Legend & Johnny Cash Drummer W. S. “Fluke” Holland Has Died

photo: Kevin Smith


Legendary American music drummer W.S. “Fluke” Holland has died. A titan and founder of drumming in popular music, he died at his home in Jackson, Tennessee on Wednesday, September 23rd following a short illness. He was 85-years-old.

W.S. Holland was Johnny Cash’s drummer for 40 years, and is considered by many as the “Father of the Drums.” When he joined Johnny Cash’s band in 1960, the famous Tennessee Two with guitarist Luther Perkins and bassist Marshall Grant officially became the Tennessee Three. He was also Cash’s road manager up until the late 90’s. But it was a fluke the drummer joined the band at all, leading to his now inseparable nickname.

W.S. Holland never intended to be a drummer. He was raised in Bemis, TN and worked for an air conditioning company after high school. He was a big music fan, and would go out after work to see Carl Perkins play with his two brothers at a local bar. Holland used to beat his hands on the side of the upright bass to the rhythm of music, and on a whim the Perkins clan invited Holland on a trip to Sun Records, and told him to borrow a drum set to play. One thing led to another, and W.S. Holland became one of the go-to session drummers for Sun Records, playing on sessions for Roy Orbison, Billy Lee Riley, Carl Mann, and others.

W.S. Holland was the drummer for the famous “Million Dollar Quartet” session that matched up Johnny Cash, Carl Perkins, Elvis Presley, and Jerry Lee Lewis (he got paid $11.50 for the gig—union scale at the time). He played on many other famous Sun Records recordings, including Johnny Cash’s “I Walk The Line,” “Folsom Prison Blues,” and “Ring of Fire,” not as a member of Johnny’s band, but as a session player. Holland also played on many other famous Sun recordings, including “Blue Suede Shoes.”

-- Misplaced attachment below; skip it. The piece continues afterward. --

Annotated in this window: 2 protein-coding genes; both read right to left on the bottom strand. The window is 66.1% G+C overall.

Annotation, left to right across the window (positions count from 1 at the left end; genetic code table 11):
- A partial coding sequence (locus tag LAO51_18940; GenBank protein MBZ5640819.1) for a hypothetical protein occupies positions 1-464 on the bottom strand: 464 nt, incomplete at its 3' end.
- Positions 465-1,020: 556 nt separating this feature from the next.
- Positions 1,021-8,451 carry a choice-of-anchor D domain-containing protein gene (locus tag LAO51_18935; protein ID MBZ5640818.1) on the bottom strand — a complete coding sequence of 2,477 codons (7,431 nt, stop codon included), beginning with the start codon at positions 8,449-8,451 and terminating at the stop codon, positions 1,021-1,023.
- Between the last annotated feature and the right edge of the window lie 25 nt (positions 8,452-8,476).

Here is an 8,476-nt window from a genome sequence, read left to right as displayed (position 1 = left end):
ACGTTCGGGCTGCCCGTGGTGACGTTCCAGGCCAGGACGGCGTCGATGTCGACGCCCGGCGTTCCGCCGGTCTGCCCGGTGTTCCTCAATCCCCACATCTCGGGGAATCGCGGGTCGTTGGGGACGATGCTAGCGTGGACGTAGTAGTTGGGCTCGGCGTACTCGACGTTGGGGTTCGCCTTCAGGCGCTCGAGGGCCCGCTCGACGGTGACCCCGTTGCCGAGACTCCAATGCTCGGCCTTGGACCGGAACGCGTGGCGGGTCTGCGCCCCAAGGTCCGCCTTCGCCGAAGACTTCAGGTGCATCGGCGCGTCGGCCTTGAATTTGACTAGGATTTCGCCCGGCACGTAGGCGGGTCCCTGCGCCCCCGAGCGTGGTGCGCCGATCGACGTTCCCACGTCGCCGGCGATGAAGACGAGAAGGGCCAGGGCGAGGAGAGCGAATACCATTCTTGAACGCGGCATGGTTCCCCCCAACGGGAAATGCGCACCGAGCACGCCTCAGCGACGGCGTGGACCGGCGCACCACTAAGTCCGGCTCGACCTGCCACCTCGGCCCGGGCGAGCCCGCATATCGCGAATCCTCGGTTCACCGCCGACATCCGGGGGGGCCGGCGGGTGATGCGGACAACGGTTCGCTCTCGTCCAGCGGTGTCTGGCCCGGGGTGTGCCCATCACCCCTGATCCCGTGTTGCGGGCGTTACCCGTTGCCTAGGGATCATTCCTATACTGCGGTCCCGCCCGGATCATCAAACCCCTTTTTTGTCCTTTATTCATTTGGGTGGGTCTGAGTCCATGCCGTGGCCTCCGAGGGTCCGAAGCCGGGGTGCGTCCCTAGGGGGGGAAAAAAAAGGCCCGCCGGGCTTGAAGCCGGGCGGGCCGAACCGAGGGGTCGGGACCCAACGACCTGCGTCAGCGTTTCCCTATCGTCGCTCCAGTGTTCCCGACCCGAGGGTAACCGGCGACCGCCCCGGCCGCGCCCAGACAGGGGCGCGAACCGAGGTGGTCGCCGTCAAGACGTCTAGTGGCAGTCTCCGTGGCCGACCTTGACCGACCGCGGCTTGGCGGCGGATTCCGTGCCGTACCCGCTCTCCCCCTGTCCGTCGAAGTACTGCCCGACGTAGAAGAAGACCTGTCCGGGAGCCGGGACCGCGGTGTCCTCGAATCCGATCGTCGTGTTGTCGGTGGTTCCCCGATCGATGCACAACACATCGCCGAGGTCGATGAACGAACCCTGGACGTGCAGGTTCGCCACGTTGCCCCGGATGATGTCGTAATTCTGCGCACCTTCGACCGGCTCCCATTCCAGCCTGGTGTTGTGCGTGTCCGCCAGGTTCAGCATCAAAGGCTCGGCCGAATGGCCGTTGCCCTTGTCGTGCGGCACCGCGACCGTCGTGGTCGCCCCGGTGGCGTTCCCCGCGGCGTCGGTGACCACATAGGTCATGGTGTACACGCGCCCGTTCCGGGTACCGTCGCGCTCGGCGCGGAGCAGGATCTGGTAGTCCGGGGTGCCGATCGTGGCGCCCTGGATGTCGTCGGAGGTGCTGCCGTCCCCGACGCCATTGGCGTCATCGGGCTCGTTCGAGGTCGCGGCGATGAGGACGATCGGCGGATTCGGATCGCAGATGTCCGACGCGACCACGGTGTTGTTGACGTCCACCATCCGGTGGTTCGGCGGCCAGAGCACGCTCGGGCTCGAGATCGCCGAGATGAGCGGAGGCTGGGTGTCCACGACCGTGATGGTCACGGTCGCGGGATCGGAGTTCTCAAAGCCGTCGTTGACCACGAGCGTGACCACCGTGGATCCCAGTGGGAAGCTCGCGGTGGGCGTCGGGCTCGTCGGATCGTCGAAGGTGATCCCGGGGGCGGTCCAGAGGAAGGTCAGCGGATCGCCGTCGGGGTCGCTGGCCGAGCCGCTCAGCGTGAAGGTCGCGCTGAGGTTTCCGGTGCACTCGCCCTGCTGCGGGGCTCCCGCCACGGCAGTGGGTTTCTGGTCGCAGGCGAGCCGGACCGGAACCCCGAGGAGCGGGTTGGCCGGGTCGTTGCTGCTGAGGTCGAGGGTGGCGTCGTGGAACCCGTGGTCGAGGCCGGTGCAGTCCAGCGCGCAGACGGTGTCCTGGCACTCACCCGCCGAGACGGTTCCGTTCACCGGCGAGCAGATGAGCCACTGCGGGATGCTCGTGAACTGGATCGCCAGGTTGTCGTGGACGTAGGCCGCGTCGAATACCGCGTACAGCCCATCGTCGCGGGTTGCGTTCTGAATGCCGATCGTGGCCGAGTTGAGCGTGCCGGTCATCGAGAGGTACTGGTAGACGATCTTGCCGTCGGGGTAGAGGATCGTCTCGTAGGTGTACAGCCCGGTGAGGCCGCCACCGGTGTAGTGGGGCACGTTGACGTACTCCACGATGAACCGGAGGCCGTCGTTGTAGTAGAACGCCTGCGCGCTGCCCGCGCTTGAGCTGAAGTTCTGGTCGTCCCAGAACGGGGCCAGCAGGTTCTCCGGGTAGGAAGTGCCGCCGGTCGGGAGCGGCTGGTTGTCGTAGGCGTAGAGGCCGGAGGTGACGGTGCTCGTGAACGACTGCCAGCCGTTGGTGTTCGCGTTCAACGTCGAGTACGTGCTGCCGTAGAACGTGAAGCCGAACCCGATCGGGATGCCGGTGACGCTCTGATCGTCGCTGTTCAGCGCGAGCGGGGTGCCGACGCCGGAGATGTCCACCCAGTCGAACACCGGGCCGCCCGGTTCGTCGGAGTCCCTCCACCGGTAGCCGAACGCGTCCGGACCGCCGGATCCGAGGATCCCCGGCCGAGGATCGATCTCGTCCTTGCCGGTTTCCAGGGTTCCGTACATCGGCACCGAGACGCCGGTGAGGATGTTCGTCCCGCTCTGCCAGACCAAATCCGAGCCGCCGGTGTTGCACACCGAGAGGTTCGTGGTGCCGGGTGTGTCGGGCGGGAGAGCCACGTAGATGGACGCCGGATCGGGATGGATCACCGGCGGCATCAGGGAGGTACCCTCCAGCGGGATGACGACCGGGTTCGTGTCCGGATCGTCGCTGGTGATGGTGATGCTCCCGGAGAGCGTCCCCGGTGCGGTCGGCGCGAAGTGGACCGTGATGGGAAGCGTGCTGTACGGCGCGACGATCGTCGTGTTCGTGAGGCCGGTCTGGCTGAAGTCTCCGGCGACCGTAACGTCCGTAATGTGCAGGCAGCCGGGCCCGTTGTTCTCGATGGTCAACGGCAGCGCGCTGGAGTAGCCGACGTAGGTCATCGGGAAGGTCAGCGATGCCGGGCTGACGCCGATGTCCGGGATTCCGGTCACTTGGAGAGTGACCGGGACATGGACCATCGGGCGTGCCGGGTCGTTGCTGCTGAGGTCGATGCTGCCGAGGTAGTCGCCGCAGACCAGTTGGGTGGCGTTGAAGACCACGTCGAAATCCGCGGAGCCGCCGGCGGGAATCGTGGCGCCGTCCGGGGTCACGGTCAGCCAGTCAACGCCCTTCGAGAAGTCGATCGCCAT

Later W.S. Holland would take the same drum set used in many of those famous Sun Studios sessions, and they would become the first full drum set ever used on The Grand Ole Opry. Though Bob Wills back in 1945 brought his Texas Playboys to the Ryman, including their full-time drummer, The Opry forbade Bob from playing the drum set on stage. An argument ensued, and eventually The Opry caved and allowed the drummer to play a partial set behind a curtain. But the set owned by W.S. “Fluke” Holland was the first full drum set, and the first officially approved set to ever grace The Grand Ole Opry’s hallowed stage.

The biggest “fluke” occurred for W.S. “Fluke” Holland when he was hired by Johnny Cash to play a quick two week run of shows in New York and Atlantic City. That two weeks lasted 40 years in Johnny Cash’s band, and the rest is history. Later when Johnny Cash formed The Highwaymen with Willie Nelson, Waylon Jennings, and Kris Kristofferson, W.S. “Fluke” was the supergroup’s full-time drummer. “Fluke” also played on Cash’s “A Boy Named Sue” and “Sunday Morning Coming Down”, played on the Live at Folsom Prison and Live at San Quentin albums, and was also the session player for Bob Dylan’s Nashville Skyline record.

A strong case can be made that W.S. Holland was the most important drummer in country music history, and one of the most important in the history of American music. Holland was honored with the inaugural Founder of the Sound Award by the Ameripolitan Awards in 2014. He often was seen wearing sunglasses day or night, not just to be cool, but because he suffered from Strabismus, or cross-eyed-ness.

Holland is survived by his wife Joyce Lindsey Holland, daughters Kim Holland Lovelace and Krista Holland. 

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